Everybody understands the value of life insurance and most of us who take our finances seriously have a solid life insurance policy in place. But what happens if you are unlucky enough to sustain a serious illness, chronic disease or disability which prevents you from working?

Your ability to earn income is your most valuable asset. Disability insurance is designed to protect you from a possible loss of income. What’s the possibility of this happening? Below are some statistics on disabilities occurring at different life stages.

Why should you consider personal disability insurance?

  • Worker’s Compensation only covers work related accidents.
  • Unemployment insurance only covers 15 weeks.
  • Canada Pension Plan: Are you comfortable relying on the government for a benefit that can change?
  • Group and association coverage can fill a valuable role in long-term disability protection. (However, the benefit may be limited by the definition of disability and coverage amount.)

What is disability insurance?

Disability insurance provides you with a portion of your income in the event that you suffer from an illness or accident which means that you can’t work, either temporarily or on a permanent basis.

Studies show that you are actually more likely to sustain a disability during the course of your working life than to die whilst of working age. A disability can have a dramatic and long-term impact on your earning potential – in fact, the Council for Disability Awareness has found that the average absence from work for a long term disability is nearly three years.*

Types of disability insurance

There are two main types of policy – short-term and long-term disability insurance.

  • Short-term disability insurance generally offers the policyholder a maximum of 6 months of benefits.
  • Long-term disability insurance usually kicks in at the end of a short-term disability insurance. Policies differ in terms of the length of time that they offer benefits for and the criteria that must be fulfilled to be eligible.

An important factor in this regard is the definition of “regular or own occupation” or “any occupation”. A “regular or own occupation” policy covers you if you are unable to work in any capacity – meaning that, even if you could perform a role different to the one that you worked in prior to your disability, you will still receive benefits under the plan. Alternatively, an “any occupation” policy means that you will only receive disability benefits if you are unable to work at all.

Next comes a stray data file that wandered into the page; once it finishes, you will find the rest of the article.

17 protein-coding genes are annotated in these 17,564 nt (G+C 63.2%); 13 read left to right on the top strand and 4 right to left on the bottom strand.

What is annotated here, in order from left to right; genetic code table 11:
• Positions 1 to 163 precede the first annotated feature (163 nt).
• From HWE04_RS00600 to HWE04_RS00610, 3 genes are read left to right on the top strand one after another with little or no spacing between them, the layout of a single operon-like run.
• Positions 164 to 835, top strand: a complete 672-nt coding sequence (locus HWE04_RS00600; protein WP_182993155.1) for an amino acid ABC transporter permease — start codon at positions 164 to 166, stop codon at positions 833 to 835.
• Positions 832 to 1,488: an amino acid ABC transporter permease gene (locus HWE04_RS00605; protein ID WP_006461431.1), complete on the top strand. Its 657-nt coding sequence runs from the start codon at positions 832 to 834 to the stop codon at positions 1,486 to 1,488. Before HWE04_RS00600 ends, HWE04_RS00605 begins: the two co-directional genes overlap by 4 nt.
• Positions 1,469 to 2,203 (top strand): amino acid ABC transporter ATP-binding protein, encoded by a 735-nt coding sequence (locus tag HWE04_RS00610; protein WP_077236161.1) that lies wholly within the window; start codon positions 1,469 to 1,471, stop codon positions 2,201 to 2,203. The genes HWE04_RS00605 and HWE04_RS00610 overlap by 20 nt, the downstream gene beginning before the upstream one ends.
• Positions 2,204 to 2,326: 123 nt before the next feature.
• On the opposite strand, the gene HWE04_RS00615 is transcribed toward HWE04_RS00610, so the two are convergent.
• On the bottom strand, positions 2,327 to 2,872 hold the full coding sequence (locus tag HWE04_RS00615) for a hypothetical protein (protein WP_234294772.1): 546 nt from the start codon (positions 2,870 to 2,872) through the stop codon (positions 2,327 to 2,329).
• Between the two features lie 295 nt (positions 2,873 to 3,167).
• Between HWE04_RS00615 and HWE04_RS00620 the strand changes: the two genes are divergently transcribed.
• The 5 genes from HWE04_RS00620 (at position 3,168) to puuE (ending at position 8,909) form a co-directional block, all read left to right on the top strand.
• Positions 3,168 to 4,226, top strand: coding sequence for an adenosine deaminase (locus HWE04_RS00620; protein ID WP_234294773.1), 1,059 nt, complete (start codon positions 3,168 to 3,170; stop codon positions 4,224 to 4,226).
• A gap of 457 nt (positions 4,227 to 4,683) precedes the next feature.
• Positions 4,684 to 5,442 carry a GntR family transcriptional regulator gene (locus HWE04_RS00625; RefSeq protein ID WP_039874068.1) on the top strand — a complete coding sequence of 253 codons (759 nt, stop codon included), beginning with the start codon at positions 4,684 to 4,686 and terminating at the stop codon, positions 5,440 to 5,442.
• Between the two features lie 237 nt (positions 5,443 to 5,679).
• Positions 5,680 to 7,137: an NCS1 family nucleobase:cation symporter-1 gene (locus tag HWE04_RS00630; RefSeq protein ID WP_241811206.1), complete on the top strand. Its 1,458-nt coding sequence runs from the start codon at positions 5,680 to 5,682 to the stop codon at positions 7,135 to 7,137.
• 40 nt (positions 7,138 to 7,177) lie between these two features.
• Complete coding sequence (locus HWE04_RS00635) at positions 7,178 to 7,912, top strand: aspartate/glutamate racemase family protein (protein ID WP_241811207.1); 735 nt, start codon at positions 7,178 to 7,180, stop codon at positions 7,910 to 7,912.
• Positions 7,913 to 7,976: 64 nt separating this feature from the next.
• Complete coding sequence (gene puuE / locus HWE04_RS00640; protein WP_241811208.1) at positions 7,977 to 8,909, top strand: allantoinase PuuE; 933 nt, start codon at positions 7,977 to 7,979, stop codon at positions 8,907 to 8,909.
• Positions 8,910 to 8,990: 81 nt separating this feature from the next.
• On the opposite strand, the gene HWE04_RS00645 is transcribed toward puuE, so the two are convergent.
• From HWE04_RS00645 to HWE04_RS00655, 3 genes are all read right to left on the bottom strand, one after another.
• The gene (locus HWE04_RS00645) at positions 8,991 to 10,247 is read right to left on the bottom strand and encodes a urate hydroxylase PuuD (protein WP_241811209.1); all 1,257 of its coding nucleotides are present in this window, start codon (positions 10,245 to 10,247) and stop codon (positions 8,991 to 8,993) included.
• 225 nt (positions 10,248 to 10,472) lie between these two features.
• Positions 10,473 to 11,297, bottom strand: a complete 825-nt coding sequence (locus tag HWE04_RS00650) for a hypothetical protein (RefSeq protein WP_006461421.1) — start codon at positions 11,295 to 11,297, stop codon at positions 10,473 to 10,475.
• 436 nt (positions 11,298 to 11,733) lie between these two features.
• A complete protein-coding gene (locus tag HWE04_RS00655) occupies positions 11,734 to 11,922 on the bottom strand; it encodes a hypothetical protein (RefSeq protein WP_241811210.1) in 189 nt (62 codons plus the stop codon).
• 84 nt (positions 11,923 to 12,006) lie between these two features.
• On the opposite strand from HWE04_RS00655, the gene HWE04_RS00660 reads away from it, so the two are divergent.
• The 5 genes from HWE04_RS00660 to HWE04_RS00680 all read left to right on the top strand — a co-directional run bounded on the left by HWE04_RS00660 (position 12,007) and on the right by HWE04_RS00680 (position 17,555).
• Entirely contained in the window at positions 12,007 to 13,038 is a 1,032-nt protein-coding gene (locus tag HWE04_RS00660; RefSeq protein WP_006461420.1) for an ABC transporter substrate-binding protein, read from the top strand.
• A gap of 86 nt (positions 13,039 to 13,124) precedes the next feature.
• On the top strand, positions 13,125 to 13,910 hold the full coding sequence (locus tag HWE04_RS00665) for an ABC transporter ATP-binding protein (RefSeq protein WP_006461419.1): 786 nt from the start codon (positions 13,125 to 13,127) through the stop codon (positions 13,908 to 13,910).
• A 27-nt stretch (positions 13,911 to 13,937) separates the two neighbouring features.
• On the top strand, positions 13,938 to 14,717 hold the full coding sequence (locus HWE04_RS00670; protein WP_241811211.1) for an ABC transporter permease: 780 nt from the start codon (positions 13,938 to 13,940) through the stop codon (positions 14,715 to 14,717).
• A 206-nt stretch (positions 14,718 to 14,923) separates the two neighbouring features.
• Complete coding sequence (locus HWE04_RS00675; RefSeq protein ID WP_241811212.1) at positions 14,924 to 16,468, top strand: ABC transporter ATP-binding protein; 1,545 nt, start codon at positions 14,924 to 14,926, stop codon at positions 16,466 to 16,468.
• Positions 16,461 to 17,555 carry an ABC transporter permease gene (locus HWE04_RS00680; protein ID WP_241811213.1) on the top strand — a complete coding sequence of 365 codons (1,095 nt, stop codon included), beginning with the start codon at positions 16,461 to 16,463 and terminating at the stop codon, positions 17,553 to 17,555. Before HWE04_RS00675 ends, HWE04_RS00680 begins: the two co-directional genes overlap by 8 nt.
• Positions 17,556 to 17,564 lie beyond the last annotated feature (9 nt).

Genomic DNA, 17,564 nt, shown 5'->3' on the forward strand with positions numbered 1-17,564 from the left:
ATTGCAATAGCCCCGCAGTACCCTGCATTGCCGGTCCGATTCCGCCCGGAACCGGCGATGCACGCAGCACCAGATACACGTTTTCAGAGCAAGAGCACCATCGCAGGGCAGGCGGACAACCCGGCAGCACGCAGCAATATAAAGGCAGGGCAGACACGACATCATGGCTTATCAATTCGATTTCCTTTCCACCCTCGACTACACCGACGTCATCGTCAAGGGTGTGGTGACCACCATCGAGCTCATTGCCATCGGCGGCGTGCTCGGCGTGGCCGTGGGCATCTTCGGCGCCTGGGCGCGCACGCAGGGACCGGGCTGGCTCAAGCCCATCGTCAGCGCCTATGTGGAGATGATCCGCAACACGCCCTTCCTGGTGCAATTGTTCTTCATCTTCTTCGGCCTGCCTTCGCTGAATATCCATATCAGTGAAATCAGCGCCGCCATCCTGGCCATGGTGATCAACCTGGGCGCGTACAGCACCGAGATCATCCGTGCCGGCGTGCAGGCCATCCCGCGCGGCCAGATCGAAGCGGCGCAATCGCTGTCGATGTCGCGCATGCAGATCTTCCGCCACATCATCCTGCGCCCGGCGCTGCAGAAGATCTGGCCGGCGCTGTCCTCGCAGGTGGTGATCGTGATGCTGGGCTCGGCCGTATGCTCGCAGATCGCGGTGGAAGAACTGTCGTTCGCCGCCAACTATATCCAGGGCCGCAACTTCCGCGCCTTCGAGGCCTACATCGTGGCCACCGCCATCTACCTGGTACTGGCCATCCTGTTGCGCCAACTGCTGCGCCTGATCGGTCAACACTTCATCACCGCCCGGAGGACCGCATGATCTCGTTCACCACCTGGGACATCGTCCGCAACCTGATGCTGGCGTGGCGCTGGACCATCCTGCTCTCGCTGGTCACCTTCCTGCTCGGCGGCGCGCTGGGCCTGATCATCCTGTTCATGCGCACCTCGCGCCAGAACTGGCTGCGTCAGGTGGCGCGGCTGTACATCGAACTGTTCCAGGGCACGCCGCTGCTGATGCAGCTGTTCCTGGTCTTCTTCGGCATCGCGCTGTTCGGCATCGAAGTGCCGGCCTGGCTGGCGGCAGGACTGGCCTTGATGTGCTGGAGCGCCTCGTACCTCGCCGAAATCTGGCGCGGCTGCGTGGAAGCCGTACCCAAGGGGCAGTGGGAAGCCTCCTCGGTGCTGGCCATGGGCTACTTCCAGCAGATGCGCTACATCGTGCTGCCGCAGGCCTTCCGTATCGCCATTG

It’s important to figure out which type of policy suits you better, depending on the cost of the premiums, the type of work that you do and your personal preference. We can help you with this.

Factors to consider when taking out disability insurance

How much do you or your family depend on your income?

Dependency is the key question here – if you have a spouse, children and/or other individuals who rely on your income contribution to the household finances, disability insurance is likely to be valuable to you.

However, it is likely that, as you age and your children become less financially dependent on you or you have saved enough retirement funds to help you through a potential early retirement due to ill health, disability insurance becomes less fundamental.

How much does your company plan protect you?

Some companies offer a disability policy and this is a common reason for people failing to purchase a personal plan. However, it’s important to understand the level of coverage that your company policy offers you, as it is common for such plans to only replace a small proportion of your income (often capped) across a short-term basis which is unlikely to be sufficient for your needs.

Work out your budget and shop around for the best deal

You could benefit from working with an independent financial advisor to help you in the purchase of your disability insurance. They will be able to search the market in order to find you a customized plan which fits your budget, rather than falling back on off-the-shelf policies which may not meet your individual requirements as well.

Don’t cut back on your level of coverage where possible

That said, it’s easy to underestimate the level of disability coverage that you actually need should the worst happen. Not only would you have to replace your existing expenditure, but you are likely to accumulate new expenses if you were to become disabled, such as the purchase of medical equipment, healthcare or home help, additional childcare, home renovations etc. Make sure that the benefits that your policy pays out are sufficient to cover all of your financial needs adequately.

Key questions to ask when purchasing disability insurance

There can be a lot of small-print involved in a disability insurance policy. Make sure that you understand the answers to the following, non-exhaustive questions before proceeding:

  • Terms and conditions of the policy- Including how disability is defined, which conditions are eligible and which are excluded and if pre-existing conditions are covered and, if so, to what extent.
  • Policy premiums- Including the total cost of the policy and whether contributions are still required if you are diagnosed with a disability and claiming on the plan.
  • Benefits of the plan- Including the level of benefits you will receive, whether they are adjusted for future inflation and whether they are taxable, any waiting periods for receiving premiums and how a disability is diagnosed.
  • Group plans- Including how the plan is funded (by an insurance company or self-funded by your employer), how your benefits will be affected if the company goes bankrupt and how your coverage will be treated if you leave your job.

Disability insurance is an important cornerstone to achieving your financial goals.

Talk to us, we can help.